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NEW ORLEANS (NNPA)--Four years after Hurricane Katrina devastated communities along the Gulf Coast, elected officials and community leaders are still struggling to rebuild and upgrade those communities. As the 2010 Census count nears, a number of leaders have expressed concerns about how an inaccurate count might impede post-Katrina recovery efforts.
With many residents still displaced and living in other parts of the U.S., it is likely that areas like southeast Louisiana will be hit hard by a lower Census count, which will mean fewer resources for those struggling to rebuild their lives and communities.
To proactively address the problem, on Wednesday community leaders from nearly 50 Gulf Coast advocacy groups sent a letter to Rep. Lacy Clay (D-MO), chairman of the House Subcommittee on Information Policy, Census, and National Archives, and other Members of Congress calling for a subcommittee field hearing to address concerns about the 2010 Census count in a region still reeling from the destruction of Hurricane Katrina in 2005.
The decennial count of every person living in the United States is never easy, but these groups say that the upcoming census will face a number of unique challenges, especially in the Gulf Coast region.
"It's widely known that the census is more likely to miss people of color, people who speak a language other than English, and the poor," said Trap Bonner of Moving Forward Gulf Coast, an advocacy group focused on rebuilding the region. "But the destruction of entire communities and the displacement of thousands of residents along the Gulf Coast nearly four years ago compound the usual difficulties the Census Bureau faces in enumerating these hard-to-count groups."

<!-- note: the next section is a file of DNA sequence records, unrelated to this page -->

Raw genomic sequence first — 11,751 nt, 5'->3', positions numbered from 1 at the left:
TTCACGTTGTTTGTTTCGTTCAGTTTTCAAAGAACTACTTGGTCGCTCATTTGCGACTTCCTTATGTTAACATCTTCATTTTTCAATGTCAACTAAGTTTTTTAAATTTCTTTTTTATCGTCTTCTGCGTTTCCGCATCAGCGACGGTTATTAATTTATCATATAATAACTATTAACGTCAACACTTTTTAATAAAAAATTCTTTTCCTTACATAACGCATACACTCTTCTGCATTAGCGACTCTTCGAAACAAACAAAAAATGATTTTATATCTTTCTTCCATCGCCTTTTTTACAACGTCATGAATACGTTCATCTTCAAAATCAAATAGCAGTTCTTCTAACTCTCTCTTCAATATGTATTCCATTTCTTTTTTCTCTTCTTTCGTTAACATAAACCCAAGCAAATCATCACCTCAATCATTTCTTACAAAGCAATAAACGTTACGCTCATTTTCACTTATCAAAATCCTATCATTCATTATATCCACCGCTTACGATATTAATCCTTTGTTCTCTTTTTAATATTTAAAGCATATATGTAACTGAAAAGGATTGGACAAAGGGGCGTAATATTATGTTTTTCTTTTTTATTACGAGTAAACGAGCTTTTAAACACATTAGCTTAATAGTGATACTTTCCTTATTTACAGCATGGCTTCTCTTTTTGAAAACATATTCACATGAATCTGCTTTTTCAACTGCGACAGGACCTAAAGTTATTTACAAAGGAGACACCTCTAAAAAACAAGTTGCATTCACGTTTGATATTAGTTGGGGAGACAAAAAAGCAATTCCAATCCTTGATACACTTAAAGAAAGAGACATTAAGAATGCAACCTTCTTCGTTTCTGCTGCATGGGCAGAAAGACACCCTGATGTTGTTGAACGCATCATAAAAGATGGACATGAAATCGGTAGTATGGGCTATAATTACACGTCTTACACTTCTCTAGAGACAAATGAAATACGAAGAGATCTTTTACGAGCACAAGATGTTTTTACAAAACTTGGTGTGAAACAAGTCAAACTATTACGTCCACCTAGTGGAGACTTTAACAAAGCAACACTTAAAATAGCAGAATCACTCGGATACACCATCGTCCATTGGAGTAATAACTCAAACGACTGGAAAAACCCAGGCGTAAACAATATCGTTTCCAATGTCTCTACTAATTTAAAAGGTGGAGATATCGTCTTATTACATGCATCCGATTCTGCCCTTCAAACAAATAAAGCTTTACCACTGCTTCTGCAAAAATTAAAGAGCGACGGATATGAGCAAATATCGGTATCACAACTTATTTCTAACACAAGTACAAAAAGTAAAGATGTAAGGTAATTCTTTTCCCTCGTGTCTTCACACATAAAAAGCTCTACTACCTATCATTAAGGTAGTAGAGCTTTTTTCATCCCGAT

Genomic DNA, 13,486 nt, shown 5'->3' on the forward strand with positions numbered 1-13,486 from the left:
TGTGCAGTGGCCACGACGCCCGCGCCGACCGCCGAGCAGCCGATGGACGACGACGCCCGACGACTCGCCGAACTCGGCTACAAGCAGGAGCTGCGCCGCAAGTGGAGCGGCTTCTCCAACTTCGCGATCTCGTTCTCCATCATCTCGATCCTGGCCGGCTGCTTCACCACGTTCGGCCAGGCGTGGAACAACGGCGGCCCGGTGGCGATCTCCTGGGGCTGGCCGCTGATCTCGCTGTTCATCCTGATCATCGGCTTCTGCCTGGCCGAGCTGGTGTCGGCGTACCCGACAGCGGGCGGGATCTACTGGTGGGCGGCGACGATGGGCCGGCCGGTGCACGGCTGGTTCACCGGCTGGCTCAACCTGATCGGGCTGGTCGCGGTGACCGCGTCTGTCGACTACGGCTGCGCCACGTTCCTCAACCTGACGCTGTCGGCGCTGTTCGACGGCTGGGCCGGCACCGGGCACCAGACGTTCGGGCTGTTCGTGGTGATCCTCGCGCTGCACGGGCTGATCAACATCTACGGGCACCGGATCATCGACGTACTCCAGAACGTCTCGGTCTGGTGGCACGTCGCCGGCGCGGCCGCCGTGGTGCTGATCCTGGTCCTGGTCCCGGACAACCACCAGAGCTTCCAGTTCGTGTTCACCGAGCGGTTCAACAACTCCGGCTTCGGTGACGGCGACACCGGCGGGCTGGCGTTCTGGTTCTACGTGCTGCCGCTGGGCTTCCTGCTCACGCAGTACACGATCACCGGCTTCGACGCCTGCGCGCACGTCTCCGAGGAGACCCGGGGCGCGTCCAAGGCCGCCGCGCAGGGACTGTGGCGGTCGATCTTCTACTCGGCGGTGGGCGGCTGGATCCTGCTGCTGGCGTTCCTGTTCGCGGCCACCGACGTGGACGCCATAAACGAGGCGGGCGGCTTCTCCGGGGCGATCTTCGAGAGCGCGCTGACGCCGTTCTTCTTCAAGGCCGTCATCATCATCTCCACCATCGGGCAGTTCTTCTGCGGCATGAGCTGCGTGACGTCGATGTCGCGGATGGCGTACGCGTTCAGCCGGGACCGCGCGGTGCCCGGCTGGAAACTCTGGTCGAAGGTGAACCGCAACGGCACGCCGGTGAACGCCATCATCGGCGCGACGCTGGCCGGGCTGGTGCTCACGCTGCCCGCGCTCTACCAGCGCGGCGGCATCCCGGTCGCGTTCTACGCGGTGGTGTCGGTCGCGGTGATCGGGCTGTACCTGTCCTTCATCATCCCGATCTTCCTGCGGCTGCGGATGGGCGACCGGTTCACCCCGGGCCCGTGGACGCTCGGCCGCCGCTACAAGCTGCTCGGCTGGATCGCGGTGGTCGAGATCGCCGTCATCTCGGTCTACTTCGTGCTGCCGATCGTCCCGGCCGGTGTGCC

The suggestion by New Orleans Mayor Ray Nagin that displaced New Orleans residents be allowed to be counted as people living in New Orleans even though they are living elsewhere sparked a heated debate earlier this month.
"An area of major concern relates to New Orleanians working to return here. Many are repairing their homes, and others are trying to work out other life details," Nagin spokesman James Ross said in an e-mail to the local daily paper. "Mayor Nagin has called for all New Orleanians to list New Orleans as home if they plan to move back."
"Any individual who does something like that is going to hurt the place where they are living, and hurt New Orleans," said Katherine Smith, a Census Bureau spokeswoman.
Census spokesman Michael Cook told The Associated Press Monday that there are no plans to make special accommodations for counting displaced New Orleanians if they plan to come back.
"We are mandated, per the law, to ask people to fill out the forms as per their residence on April 1, 2010, and that's for all individuals," Cook said.
While there have been varying reports about the size of the New Orleans populace post-Katrina, with some demographers placing the number at 75 percent of the pre-storm population, the 2010 Census is expected to provide the first irrefutable count of the city's present population.